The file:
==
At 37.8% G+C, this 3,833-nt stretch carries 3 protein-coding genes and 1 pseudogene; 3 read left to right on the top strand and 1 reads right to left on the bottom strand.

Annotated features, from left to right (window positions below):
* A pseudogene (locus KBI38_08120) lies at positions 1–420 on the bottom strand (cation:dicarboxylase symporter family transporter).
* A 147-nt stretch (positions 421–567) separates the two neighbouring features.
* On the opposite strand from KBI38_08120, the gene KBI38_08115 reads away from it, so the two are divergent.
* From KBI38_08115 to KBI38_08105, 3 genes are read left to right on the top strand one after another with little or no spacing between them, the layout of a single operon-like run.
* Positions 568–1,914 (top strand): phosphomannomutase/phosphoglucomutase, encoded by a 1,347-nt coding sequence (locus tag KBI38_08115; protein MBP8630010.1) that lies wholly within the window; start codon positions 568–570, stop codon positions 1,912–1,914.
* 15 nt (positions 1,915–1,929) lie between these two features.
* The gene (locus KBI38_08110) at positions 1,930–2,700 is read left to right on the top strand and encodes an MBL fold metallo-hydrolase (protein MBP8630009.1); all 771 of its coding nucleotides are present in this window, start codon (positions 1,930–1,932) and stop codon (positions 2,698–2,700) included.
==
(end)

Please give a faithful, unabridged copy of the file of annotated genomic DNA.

At 37.8% G+C, this 3,833-nt stretch carries 3 protein-coding genes and 1 pseudogene; 3 read left to right on the top strand and 1 reads right to left on the bottom strand.

Annotated features, from left to right (window positions below):
* A pseudogene (locus KBI38_08120) lies at positions 1–420 on the bottom strand (cation:dicarboxylase symporter family transporter).
* A 147-nt stretch (positions 421–567) separates the two neighbouring features.
* On the opposite strand from KBI38_08120, the gene KBI38_08115 reads away from it, so the two are divergent.
* From KBI38_08115 to KBI38_08105, 3 genes are read left to right on the top strand one after another with little or no spacing between them, the layout of a single operon-like run.
* Positions 568–1,914 (top strand): phosphomannomutase/phosphoglucomutase, encoded by a 1,347-nt coding sequence (locus tag KBI38_08115; protein MBP8630010.1) that lies wholly within the window; start codon positions 568–570, stop codon positions 1,912–1,914.
* 15 nt (positions 1,915–1,929) lie between these two features.
* The gene (locus KBI38_08110) at positions 1,930–2,700 is read left to right on the top strand and encodes an MBL fold metallo-hydrolase (protein MBP8630009.1); all 771 of its coding nucleotides are present in this window, start codon (positions 1,930–1,932) and stop codon (positions 2,698–2,700) included.